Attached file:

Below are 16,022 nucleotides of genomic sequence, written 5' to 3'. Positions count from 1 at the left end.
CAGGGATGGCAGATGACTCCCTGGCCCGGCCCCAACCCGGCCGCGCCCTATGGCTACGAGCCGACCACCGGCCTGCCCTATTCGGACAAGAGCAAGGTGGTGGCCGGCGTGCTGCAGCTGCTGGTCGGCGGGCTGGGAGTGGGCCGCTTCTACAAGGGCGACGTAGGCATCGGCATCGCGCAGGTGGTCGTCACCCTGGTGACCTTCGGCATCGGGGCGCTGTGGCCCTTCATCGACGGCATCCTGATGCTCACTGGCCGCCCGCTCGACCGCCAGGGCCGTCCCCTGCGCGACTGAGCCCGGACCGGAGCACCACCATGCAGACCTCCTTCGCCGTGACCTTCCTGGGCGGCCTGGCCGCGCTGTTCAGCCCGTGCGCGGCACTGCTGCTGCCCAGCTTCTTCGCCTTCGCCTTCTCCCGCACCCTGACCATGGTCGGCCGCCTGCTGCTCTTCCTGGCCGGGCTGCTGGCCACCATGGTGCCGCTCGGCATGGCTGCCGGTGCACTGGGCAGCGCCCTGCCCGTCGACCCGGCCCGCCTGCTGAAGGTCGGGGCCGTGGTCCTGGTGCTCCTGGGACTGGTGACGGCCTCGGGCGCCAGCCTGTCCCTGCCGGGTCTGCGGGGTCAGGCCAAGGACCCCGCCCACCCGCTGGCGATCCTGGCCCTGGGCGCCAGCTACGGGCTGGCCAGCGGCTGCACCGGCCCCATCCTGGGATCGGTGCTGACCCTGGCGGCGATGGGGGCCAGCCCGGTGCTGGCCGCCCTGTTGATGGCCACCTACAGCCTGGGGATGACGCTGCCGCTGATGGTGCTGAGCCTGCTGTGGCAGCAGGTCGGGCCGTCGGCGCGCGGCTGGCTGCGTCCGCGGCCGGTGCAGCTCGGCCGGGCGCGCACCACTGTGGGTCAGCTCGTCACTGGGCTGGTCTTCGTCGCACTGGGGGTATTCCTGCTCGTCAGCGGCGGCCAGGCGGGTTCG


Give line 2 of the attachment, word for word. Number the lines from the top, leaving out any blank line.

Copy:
CAGGGATGGCAGATGACTCCCTGGCCCGGCCCCAACCCGGCCGCGCCCTATGGCTACGAGCCGACCACCGGCCTGCCCTATTCGGACAAGAGCAAGGTGGTGGCCGGCGTGCTGCAGCTGCTGGTCGGCGGGCTGGGAGTGGGCCGCTTCTACAAGGGCGACGTAGGCATCGGCATCGCGCAGGTGGTCGTCACCCTGGTGACCTTCGGCATCGGGGCGCTGTGGCCCTTCATCGACGGCATCCTGATGCTCACTGGCCGCCCGCTCGACCGCCAGGGCCGTCCCCTGCGCGACTGAGCCCGGACCGGAGCACCACCATGCAGACCTCCTTCGCCGTGACCTTCCTGGGCGGCCTGGCCGCGCTGTTCAGCCCGTGCGCGGCACTGCTGCTGCCCAGCTTCTTCGCCTTCGCCTTCTCCCGCACCCTGACCATGGTCGGCCGCCTGCTGCTCTTCCTGGCCGGGCTGCTGGCCACCATGGTGCCGCTCGGCATGGCTGCCGGTGCACTGGGCAGCGCCCTGCCCGTCGACCCGGCCCGCCTGCTGAAGGTCGGGGCCGTGGTCCTGGTGCTCCTGGGACTGGTGACGGCCTCGGGCGCCAGCCTGTCCCTGCCGGGTCTGCGGGGTCAGGCCAAGGACCCCGCCCACCCGCTGGCGATCCTGGCCCTGGGCGCCAGCTACGGGCTGGCCAGCGGCTGCACCGGCCCCATCCTGGGATCGGTGCTGACCCTGGCGGCGATGGGGGCCAGCCCGGTGCTGGCCGCCCTGTTGATGGCCACCTACAGCCTGGGGATGACGCTGCCGCTGATGGTGCTGAGCCTGCTGTGGCAGCAGGTCGGGCCGTCGGCGCGCGGCTGGCTGCGTCCGCGGCCGGTGCAGCTCGGCCGGGCGCGCACCACTGTGGGTCAGCTCGTCACTGGGCTGGTCTTCGTCGCACTGGGGGTATTCCTGCTCGTCAGCGGCGGCCAGGCGGGTTCG